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The Major's Body

The Major, or Motoko Kusanagi, is the protagonist of each incarnation of the Ghost in the Shell manga-anime-merchadise franchise. If you care to google, Motoko Kusanagi is autocompletes to “a man” and “is hot,” then “in bed with a boy” and “in bed.” For a science-fiction philosophy character named for her military position, we (the audience — although I don’t limit this to those who have experienced the fiction, as the Major is iconic) sure are caught up in thinking about her gender and sexual status. Why could that be?
In a still ongoing series, Claire Napier looks at the Major's body throughout the various Ghost in the Shell mangas and anime series. NSFW, some spoilers. [more inside]
posted by MartinWisse on Aug 24, 2014 - 29 comments

Resistance is not futile? /Hugh

I come from the future, and I’m here to tell you: transcending the limits of the flesh can be downright dull. [more inside]
posted by modernnomad on Aug 1, 2014 - 16 comments

"what kind of surveillance society we should be fighting for"

Practical Ethics: Enlightened Surveillance?
Surrendering on surveillance might be the least bad option – of all likely civil liberty encroachments, this seemed the less damaging and hardest to resist. But that’s an overly defensive way of phrasing it – if ubiquitous surveillance and lack of privacy are the trends of the future, we shouldn’t just begrudgingly accept them, but demand that society gets the most possible out of them.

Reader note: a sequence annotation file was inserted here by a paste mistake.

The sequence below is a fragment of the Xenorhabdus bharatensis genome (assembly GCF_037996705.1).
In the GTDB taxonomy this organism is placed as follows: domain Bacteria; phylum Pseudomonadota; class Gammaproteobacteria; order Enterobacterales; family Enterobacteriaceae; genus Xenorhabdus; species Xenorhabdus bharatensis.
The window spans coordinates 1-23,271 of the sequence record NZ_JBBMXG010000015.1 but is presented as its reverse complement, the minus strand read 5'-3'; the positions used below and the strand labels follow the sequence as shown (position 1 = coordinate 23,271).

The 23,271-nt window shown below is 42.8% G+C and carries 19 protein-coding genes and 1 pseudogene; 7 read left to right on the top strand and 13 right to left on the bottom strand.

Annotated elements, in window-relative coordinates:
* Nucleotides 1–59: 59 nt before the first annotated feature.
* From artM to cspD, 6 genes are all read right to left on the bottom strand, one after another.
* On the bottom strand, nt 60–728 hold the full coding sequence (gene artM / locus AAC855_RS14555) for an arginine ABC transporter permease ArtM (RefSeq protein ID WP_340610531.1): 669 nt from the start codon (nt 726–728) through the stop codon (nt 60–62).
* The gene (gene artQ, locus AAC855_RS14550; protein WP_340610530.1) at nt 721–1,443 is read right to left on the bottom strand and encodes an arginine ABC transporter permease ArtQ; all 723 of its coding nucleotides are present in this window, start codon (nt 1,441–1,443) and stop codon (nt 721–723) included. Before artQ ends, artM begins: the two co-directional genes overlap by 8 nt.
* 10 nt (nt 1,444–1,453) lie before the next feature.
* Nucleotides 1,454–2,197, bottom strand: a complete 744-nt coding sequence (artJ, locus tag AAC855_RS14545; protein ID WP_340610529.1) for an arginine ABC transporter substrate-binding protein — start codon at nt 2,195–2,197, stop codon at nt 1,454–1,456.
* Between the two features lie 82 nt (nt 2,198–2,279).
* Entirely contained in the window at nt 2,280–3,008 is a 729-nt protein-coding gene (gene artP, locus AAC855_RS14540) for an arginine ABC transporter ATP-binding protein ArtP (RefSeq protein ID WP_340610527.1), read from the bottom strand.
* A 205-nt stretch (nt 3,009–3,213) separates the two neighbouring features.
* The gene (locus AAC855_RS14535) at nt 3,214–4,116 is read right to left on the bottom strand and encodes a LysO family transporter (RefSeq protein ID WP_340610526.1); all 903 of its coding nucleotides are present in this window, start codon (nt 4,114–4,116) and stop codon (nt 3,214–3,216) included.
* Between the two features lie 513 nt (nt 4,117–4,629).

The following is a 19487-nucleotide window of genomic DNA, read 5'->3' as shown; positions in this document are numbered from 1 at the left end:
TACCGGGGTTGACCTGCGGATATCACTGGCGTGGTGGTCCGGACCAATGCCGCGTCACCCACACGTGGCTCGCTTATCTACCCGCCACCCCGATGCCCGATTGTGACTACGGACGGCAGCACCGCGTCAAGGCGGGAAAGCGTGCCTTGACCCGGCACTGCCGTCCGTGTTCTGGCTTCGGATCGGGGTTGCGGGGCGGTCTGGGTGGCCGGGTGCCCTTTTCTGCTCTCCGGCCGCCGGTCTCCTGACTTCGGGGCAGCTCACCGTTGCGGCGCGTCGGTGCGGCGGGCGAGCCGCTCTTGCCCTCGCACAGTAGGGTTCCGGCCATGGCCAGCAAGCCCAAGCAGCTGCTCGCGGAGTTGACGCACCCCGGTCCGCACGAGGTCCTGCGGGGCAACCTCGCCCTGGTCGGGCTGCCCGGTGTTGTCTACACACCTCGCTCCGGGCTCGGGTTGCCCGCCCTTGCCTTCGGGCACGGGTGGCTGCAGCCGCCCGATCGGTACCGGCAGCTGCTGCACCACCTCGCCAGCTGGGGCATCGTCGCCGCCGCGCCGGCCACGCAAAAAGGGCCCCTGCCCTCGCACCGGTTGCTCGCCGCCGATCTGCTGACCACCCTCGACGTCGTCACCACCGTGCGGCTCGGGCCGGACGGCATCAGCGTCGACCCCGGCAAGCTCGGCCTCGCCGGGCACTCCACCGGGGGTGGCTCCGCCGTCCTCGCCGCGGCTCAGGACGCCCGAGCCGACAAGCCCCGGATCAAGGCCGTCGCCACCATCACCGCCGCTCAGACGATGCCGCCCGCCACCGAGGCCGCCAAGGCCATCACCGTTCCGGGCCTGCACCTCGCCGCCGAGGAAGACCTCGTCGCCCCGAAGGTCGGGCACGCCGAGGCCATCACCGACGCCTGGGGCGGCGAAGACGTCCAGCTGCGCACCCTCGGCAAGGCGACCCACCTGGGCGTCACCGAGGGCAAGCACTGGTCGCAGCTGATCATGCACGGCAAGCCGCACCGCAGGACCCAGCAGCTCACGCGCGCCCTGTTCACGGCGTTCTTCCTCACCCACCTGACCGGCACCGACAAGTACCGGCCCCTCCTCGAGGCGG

[more inside]
posted by the man of twists and turns on Apr 18, 2013 - 23 comments

One Giant Bite

Today I am sharing a video of a woman with quadriplegia who has trained her brain to use a robotic arm to feed herself chocolate. Merry Christmas!
posted by jason's_planet on Dec 23, 2012 - 18 comments

I listen to color

An artist who was born with achromatopsia, a condition that prevents the cones in the retina from functioning and as a result the world is perceived in black, white, and grey. was fitted with a machine that enabled him to detect color through sound (an "eyeborg"). This artist, Neil Harbisson, describes what it is like to now perceive color in a Ted Talk "I listen to color"(Ted Talk) and a first-person description. Some of his art work includes a sonochromatic Portrait and music. [more inside]
posted by Wolfster on Nov 29, 2012 - 6 comments

You will become like us

Can Neil Gaiman restore the Cybermen to their original greatness? - Neil Gaiman's second episode of Doctor Who will feature the classic cyborg villains introduced by medical scientist Kit Pedler in The Tenth Planet
posted by Artw on Nov 8, 2012 - 115 comments

With great powers comes great responsibility

Undecided on election day? Sat through all the debates and still not sure who's right and who's wrong? What you're really looking for is an endorsment by people you can trust completely, you can look up to, true heroes? Well, J. Caleb Mozzocco has taken the trouble to interview a representative cross section of superheroes and is starting to see a pattern. [more inside]
posted by MartinWisse on Nov 6, 2012 - 35 comments

Ignore The Misleading Title

Cyborg America (And Also The UK). [more inside]
posted by StrikeTheViol on Aug 9, 2012 - 14 comments

Must we already worry about cyborg rights?

Dr Steve Mann, the inventor of wearable computing, relates his computer-vision-aggravated assault by McDonald's employees.
posted by gilrain on Jul 16, 2012 - 287 comments

More human than human

The making of the Deus Ex: Human Revolution title sequence
posted by Artw on Feb 1, 2012 - 31 comments

Light-Activated Yeast creates Proteins on Demand

You could call it "computer-controlled cyborg yeast," but in reality, scientists have figured out an aspect of cell signaling in the yeast species Saccharomyces cerevisiae, allowing computer-controlled lights to initiate protein creation feedback loops (abstract).
posted by filthy light thief on Nov 9, 2011 - 14 comments

float like a butterfly